It’s always advantageous to know as much about your customers’ business as you possibly can and if the latest annual ‘Restaurants and Bars’ report from BDO is anything to go by the hospitality sector is braced for a very interesting year in 2014.
Last year the company predicted an increase in deal volumes within the sector and that most definitely proved to be the case as restaurant operators caught the interest of private equity firms and investors cheered the return of IPOs.
“A very strong year of trading from most in the sector, together with the long-awaited return of consumer confidence, have really kick-started the market and the sector has finally regained the ground lost during the recession,” comments David Campbell, partner, head of restaurants and bars at BDO, which has branches throughout the UK.
Glancing into its crystal ball for this year, BDO foresees some key trends unravelling that provide an insight into what restaurateurs will be thinking over the next 12 months.
While some of these are naturally very food-driven — it anticipates more menu-pairing with cocktails and beer, not just wine, for example — others are very much operational, which naturally has implications for catering equipment distributors in terms of new business.
“We see hotels further developing the existing ‘pop-up restaurant’ concept, which has proved the most popular of the pop-up ideas — the others including art galleries, shops and salons,” says Govinda Singh, director, hotels, tourism, leisure and hospitality at BDO.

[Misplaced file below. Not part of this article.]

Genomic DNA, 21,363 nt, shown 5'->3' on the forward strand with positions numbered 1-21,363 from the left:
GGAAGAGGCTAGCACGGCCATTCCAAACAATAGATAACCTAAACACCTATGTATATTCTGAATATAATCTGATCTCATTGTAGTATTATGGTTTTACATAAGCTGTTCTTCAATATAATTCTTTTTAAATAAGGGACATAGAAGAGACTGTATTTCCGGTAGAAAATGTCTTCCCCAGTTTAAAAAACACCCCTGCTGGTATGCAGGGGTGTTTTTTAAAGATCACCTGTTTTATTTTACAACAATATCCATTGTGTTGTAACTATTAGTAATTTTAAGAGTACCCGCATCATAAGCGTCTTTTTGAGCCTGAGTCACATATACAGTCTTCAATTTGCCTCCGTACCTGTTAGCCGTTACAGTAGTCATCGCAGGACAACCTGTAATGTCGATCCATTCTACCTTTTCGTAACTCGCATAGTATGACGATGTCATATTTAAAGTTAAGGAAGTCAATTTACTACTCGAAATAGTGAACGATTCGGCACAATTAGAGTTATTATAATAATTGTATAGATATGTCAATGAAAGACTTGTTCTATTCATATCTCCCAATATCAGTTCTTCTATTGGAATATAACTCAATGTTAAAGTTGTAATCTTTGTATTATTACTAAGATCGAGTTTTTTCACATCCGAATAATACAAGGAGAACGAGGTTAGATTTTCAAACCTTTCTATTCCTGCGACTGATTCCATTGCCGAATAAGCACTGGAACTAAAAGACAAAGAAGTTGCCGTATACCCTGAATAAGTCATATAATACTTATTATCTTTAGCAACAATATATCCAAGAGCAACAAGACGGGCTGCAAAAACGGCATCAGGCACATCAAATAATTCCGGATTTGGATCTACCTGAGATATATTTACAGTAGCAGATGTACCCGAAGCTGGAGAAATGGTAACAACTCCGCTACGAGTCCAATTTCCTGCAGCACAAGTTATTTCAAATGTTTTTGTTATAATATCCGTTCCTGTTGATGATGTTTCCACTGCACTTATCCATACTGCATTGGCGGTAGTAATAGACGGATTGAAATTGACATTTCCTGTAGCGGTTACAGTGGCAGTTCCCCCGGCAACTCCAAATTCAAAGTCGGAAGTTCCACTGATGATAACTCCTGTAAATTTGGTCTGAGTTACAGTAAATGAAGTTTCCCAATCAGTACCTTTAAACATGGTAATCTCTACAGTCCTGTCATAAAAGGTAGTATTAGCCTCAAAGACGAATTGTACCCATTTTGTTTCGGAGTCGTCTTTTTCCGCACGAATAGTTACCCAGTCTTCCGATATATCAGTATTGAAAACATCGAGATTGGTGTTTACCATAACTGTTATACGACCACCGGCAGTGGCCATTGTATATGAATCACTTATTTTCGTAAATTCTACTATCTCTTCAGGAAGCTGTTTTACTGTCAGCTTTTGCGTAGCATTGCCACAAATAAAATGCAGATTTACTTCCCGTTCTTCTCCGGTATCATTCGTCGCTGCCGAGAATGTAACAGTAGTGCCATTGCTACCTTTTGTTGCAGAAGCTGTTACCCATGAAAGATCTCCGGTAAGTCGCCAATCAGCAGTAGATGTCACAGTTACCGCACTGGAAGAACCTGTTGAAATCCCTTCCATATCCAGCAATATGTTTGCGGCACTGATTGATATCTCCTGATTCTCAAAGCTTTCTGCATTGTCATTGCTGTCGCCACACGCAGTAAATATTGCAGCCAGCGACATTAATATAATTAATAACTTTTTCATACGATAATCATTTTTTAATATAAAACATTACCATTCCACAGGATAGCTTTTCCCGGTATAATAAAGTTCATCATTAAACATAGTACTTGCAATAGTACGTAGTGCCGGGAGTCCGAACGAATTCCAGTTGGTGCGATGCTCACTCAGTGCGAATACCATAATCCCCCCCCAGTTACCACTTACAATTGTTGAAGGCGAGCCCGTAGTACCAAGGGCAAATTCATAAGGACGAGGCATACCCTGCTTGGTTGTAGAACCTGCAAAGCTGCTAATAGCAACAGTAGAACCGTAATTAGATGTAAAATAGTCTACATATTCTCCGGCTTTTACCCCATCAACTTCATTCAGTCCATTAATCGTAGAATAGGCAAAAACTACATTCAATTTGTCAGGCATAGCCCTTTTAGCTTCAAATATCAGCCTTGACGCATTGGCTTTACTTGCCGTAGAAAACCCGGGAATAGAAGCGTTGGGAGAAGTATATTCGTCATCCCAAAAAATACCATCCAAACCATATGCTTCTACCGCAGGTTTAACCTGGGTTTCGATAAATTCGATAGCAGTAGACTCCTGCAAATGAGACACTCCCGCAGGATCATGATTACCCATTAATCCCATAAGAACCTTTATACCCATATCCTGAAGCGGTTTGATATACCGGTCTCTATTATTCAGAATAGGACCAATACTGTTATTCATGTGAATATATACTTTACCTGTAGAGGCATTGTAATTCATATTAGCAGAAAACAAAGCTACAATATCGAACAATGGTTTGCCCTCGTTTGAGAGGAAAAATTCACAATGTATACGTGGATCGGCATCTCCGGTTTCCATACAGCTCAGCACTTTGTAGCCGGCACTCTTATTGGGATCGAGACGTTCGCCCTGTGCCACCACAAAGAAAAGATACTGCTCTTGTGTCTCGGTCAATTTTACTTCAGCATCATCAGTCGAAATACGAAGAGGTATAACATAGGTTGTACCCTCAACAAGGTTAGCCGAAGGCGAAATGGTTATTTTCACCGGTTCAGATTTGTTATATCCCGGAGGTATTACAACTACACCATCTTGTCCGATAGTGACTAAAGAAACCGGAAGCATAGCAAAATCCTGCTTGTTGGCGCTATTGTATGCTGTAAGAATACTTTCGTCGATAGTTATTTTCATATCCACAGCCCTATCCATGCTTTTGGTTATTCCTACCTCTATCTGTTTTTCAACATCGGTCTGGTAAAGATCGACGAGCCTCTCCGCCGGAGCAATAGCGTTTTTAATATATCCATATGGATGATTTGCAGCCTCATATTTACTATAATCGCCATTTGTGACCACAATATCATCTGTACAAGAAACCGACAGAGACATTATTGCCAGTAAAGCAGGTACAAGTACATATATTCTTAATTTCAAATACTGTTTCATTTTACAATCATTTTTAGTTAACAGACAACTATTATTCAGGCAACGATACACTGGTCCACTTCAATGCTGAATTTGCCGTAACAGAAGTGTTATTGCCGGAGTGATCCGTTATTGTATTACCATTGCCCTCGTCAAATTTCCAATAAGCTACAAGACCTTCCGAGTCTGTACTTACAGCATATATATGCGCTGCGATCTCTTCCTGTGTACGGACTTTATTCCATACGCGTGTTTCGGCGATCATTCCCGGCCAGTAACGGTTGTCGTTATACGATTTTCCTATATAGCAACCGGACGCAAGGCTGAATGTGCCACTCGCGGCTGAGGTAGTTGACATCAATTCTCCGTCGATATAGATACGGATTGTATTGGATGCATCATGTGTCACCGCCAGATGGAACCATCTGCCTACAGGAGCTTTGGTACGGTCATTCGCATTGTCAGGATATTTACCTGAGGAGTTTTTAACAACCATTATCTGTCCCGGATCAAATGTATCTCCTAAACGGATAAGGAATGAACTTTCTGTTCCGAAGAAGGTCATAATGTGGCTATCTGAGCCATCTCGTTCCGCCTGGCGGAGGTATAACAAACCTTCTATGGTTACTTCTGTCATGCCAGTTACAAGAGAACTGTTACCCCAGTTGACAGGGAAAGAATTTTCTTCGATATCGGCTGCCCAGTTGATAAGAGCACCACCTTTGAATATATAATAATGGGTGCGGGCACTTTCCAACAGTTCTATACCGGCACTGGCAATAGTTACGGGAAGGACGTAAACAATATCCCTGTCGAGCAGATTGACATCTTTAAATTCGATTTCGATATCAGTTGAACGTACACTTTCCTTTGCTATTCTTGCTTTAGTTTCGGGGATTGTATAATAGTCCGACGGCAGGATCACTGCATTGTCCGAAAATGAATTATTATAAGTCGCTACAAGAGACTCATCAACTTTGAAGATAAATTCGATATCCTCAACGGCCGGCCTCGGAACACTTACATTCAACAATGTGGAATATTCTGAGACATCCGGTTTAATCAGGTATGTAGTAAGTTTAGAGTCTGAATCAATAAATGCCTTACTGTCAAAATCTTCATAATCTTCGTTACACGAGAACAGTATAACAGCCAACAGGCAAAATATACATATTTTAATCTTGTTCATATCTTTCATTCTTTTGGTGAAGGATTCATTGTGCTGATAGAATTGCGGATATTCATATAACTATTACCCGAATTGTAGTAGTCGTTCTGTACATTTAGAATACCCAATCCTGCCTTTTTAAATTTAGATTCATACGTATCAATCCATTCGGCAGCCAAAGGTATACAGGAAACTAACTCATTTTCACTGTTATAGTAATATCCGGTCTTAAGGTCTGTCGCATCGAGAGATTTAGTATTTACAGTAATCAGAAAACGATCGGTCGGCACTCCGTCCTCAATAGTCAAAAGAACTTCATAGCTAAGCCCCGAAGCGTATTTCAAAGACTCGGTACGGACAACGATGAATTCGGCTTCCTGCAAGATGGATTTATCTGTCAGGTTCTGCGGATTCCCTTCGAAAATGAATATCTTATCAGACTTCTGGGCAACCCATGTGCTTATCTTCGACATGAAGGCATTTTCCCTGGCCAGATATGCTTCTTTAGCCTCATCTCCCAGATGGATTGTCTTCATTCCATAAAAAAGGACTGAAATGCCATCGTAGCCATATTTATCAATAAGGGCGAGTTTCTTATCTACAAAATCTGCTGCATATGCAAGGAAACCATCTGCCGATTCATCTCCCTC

“It can be a way for a hotel to earn revenue from otherwise dead space, particularly during periods of low demand. Recent examples include Nobu’s presence in Claridges and the Crustacean Bar on the Terrace of The Churchill Hotel near Marble Arch."
BDO suggests that greater customer customisation of food and drink will also become a feature of the restaurant market this year, too. And although this trend is mainly evident in the restaurant sector, it notes that there are examples of it creeping into hotels.
“The most recent example is the interactive sushi station at Jumeriah Carlton Towers, which forms part of their live canape stations for meeting and events, and the smoothie bar at the Four Seasons for corporate and other guests,” says Singh.
BDO also highlights the growing notion that restaurant and bar operators can translate their business or their brand into a successful hotel concept, with early examples being the Buddha Bar, Soho House and Hard Rock. It’s a development that is poised to continue in 2014.
“This looks like the flip-side of the trend we have been talking about — just as hotels are putting more effort into their restaurants and bars, successful restaurant and bar brands are aspiring to open hotels,” says Singh. “Both sectors are hankering for something that the other can offer, so perhaps it will be a natural synergy for the two to cohabit. As ever, time — and the bottom line — will tell!”